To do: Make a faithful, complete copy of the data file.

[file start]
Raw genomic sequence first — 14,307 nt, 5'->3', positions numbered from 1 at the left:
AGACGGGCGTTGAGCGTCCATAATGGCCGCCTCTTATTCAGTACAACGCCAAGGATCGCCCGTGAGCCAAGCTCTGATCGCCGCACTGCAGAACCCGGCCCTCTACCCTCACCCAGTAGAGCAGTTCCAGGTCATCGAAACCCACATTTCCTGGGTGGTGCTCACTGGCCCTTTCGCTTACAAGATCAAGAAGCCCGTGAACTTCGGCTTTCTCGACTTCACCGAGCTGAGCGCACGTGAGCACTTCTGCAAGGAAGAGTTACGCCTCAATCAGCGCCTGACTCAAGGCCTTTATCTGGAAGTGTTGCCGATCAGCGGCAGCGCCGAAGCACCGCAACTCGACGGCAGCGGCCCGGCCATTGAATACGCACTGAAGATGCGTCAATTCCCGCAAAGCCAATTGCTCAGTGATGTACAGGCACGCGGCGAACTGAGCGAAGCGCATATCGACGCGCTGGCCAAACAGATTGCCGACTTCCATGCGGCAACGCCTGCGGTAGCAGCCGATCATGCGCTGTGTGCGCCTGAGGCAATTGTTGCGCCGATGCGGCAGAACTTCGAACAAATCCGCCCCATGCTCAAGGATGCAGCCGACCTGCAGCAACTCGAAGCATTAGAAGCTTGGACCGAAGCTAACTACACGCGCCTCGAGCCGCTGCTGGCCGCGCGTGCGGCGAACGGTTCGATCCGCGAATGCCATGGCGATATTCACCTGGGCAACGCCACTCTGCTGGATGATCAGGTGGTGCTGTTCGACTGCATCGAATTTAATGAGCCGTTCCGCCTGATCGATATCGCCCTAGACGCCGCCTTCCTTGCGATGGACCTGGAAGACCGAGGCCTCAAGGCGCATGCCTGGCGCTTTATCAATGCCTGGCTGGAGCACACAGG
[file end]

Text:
Raw genomic sequence first — 14,307 nt, 5'->3', positions numbered from 1 at the left:
AGACGGGCGTTGAGCGTCCATAATGGCCGCCTCTTATTCAGTACAACGCCAAGGATCGCCCGTGAGCCAAGCTCTGATCGCCGCACTGCAGAACCCGGCCCTCTACCCTCACCCAGTAGAGCAGTTCCAGGTCATCGAAACCCACATTTCCTGGGTGGTGCTCACTGGCCCTTTCGCTTACAAGATCAAGAAGCCCGTGAACTTCGGCTTTCTCGACTTCACCGAGCTGAGCGCACGTGAGCACTTCTGCAAGGAAGAGTTACGCCTCAATCAGCGCCTGACTCAAGGCCTTTATCTGGAAGTGTTGCCGATCAGCGGCAGCGCCGAAGCACCGCAACTCGACGGCAGCGGCCCGGCCATTGAATACGCACTGAAGATGCGTCAATTCCCGCAAAGCCAATTGCTCAGTGATGTACAGGCACGCGGCGAACTGAGCGAAGCGCATATCGACGCGCTGGCCAAACAGATTGCCGACTTCCATGCGGCAACGCCTGCGGTAGCAGCCGATCATGCGCTGTGTGCGCCTGAGGCAATTGTTGCGCCGATGCGGCAGAACTTCGAACAAATCCGCCCCATGCTCAAGGATGCAGCCGACCTGCAGCAACTCGAAGCATTAGAAGCTTGGACCGAAGCTAACTACACGCGCCTCGAGCCGCTGCTGGCCGCGCGTGCGGCGAACGGTTCGATCCGCGAATGCCATGGCGATATTCACCTGGGCAACGCCACTCTGCTGGATGATCAGGTGGTGCTGTTCGACTGCATCGAATTTAATGAGCCGTTCCGCCTGATCGATATCGCCCTAGACGCCGCCTTCCTTGCGATGGACCTGGAAGACCGAGGCCTCAAGGCGCATGCCTGGCGCTTTATCAATGCCTGGCTGGAGCACACAGG